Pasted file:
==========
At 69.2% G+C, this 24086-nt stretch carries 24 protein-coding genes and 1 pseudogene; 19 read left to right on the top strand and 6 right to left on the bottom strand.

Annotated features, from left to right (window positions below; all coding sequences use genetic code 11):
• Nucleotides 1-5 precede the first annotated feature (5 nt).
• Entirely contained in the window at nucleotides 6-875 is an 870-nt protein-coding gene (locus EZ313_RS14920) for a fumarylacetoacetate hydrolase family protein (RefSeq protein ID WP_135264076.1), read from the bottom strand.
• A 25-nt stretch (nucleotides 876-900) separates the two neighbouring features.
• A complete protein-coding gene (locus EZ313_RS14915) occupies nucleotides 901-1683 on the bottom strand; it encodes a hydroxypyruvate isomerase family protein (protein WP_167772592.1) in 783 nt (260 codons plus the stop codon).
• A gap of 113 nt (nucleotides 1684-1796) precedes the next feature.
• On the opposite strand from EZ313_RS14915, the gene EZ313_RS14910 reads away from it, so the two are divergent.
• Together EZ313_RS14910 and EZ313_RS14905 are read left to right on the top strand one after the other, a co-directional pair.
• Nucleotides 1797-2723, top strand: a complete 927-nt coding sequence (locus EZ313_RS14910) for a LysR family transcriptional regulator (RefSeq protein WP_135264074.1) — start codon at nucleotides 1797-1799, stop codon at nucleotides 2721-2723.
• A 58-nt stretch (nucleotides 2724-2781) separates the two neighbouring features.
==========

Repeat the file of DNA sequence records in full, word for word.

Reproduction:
At 69.2% G+C, this 24086-nt stretch carries 24 protein-coding genes and 1 pseudogene; 19 read left to right on the top strand and 6 right to left on the bottom strand.

Annotated features, from left to right (window positions below; all coding sequences use genetic code 11):
• Nucleotides 1-5 precede the first annotated feature (5 nt).
• Entirely contained in the window at nucleotides 6-875 is an 870-nt protein-coding gene (locus EZ313_RS14920) for a fumarylacetoacetate hydrolase family protein (RefSeq protein ID WP_135264076.1), read from the bottom strand.
• A 25-nt stretch (nucleotides 876-900) separates the two neighbouring features.
• A complete protein-coding gene (locus EZ313_RS14915) occupies nucleotides 901-1683 on the bottom strand; it encodes a hydroxypyruvate isomerase family protein (protein WP_167772592.1) in 783 nt (260 codons plus the stop codon).
• A gap of 113 nt (nucleotides 1684-1796) precedes the next feature.
• On the opposite strand from EZ313_RS14915, the gene EZ313_RS14910 reads away from it, so the two are divergent.
• Together EZ313_RS14910 and EZ313_RS14905 are read left to right on the top strand one after the other, a co-directional pair.
• Nucleotides 1797-2723, top strand: a complete 927-nt coding sequence (locus EZ313_RS14910) for a LysR family transcriptional regulator (RefSeq protein WP_135264074.1) — start codon at nucleotides 1797-1799, stop codon at nucleotides 2721-2723.
• A 58-nt stretch (nucleotides 2724-2781) separates the two neighbouring features.